21. The physical health needs of children and youth are closely related to the broader problems of poverty. The staggering reality is that more than one billion of the world’s children—56%— are living in poverty or severe deprivation! (Stephen Langa, (Executive Director, Family Life Network, Uganda), discussion with the author, April 2006) A stunning 37% of the world’s children—more than 674 million (D. Gordon, et.al., Study: Child Poverty in the Developing World, Bristol, UK: Centre for International Poverty Research, 2003)— live in absolute poverty. Additionally, children living in what is defined as “severe deprivation” struggle with a “lack of income and productive resources to ensure sustainable livelihoods.” They are also victims of “hunger and malnutrition, ill health, limited access or lack of access to education and other basic services, increased morbidity and mortality from illness, homelessness and inadequate housing, unsafe environments, social discrimination and exclusion.” (D. Gordon, et.al., Study: Child Poverty in the Developing World, Bristol, UK: Centre for International Poverty Research, 2003)
22. World Orphan Population
South Africa: 2,500,000
23. Over one-third of children have to live in dwellings with more than five people per room.
24. 134 million children have no access to any school whatsoever.
25. Over half a billion children have no toilet facilities whatsoever.
26. Almost half a billion children lack access to published information of any kind.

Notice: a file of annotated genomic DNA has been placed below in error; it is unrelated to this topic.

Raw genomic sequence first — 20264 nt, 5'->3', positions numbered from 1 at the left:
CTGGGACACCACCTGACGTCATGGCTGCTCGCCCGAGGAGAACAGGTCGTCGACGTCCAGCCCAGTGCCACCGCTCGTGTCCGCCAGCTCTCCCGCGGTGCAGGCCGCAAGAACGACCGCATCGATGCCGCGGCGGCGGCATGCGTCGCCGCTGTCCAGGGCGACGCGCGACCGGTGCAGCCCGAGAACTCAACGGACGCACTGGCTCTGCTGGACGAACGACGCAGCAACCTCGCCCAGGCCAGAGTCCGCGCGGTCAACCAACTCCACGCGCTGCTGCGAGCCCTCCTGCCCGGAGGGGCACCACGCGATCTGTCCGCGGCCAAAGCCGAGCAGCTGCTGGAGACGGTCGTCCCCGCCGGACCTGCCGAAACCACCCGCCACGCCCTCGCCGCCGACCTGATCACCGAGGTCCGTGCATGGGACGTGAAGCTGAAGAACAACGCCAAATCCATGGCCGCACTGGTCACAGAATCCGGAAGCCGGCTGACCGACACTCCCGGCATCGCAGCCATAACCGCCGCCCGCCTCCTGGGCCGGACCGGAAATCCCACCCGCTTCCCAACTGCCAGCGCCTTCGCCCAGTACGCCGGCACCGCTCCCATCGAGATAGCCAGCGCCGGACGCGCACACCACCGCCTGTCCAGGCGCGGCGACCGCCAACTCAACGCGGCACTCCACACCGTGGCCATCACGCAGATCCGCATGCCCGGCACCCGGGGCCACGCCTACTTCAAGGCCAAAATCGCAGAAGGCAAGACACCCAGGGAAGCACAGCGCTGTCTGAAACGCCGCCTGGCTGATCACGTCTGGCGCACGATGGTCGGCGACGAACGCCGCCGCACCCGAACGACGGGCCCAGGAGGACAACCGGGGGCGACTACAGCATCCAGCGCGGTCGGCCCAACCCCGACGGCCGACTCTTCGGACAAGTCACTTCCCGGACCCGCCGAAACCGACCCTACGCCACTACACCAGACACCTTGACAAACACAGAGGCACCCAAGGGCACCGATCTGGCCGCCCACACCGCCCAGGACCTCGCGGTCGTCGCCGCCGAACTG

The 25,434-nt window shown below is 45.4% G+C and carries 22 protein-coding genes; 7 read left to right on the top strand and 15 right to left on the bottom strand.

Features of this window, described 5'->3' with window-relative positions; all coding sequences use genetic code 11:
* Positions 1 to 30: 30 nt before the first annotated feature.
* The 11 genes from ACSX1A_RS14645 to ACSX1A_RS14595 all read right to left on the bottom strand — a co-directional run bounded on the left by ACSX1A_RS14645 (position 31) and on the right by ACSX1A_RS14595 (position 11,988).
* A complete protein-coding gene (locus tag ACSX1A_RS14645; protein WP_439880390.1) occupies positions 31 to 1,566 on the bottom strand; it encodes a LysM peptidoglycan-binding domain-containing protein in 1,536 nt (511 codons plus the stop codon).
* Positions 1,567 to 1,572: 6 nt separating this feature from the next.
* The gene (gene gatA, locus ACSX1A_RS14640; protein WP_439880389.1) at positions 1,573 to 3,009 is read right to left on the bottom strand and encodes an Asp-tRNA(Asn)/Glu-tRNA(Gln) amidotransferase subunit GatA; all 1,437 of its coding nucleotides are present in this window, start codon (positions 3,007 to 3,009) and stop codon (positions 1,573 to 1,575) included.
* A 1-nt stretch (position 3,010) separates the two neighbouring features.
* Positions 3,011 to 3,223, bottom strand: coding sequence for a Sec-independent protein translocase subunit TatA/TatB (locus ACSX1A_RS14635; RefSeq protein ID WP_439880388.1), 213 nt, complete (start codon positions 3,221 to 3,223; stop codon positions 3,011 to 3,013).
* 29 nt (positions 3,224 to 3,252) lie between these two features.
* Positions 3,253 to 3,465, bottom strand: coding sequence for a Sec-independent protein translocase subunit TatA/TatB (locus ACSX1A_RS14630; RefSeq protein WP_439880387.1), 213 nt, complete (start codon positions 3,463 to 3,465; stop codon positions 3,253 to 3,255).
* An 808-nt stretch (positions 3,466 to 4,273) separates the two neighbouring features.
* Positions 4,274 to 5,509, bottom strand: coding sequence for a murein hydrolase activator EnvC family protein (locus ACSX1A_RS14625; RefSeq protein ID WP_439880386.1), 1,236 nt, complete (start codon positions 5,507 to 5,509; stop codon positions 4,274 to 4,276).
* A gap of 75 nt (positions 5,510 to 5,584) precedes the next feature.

27. 376 million children have more than 15-minute walk to water and/or are using unsafe water sources. (Dan Brewster and Patrick McDonald, “Children: The Great Omission,” Lausanne 2004 Forum, http://www.viva.org/en/articles/great_omission/great_ omission_booklet.pdf (accessed February 17, 2009).
28. According to the World Health Organization, 85% of the world’s orphans are between the ages of 4 and 14.
29. According to the Coalition to Stop the Use of Child Soldiers, at least 300,000 children, many as young as 10 years of age, are currently participating as “child soldiers” in armed conflicts around the world.
30. But the fact is that it is not just poor children who are at risk. Actually, all children are at risk. Millions are at risk from poverty, but millions are also at risk from prosperity! Many children and young people today have everything to live with, but nothing to live for. (Stephen Langa, Executive Director, Family Life Network, Uganda, discussion with the author, April 2006)
(Found under: 01 Leadership Resources, 4-14 Global Initiative, 4-14 Strategy Handbook)
31. The 4/14 Regions
Latin America —Hispanic
Europe — Former Western
Europe — Former Eastern
(Found under: 01 Leadership Resources, 4-14 Global Initiative, 4-14 Window Golden Age of Opportunity Brochure)
32. The most compelling fact regarding the relationship between the 10/40 and the 4/14 windows is that our efforts should be refocused on the 4/14 within the 10/40 in order to reach the most receptive persons in the area of the greatest need and opportunity.
33. A country-by-country comparison of the nations with the most age 4-to-14ers is revealing. India, with almost 20% fewer people than China, has over 30% more children and youth. This is largely due to China’s controversial “one child” policy. Nigeria and Indonesia, with half the population of the U.S., actually have more children and young teens in absolute numbers. In the U.S., 25% of the nearly 42 million school-age children are Hispanic—though Hispanics comprise only 15% of the general population. In Africa and in places such as Gaza, Afghanistan and Pakistan, 40 to 50% of the population is under age 15.
compiled by Kim Craig for Doug Nichols, ACTION Founder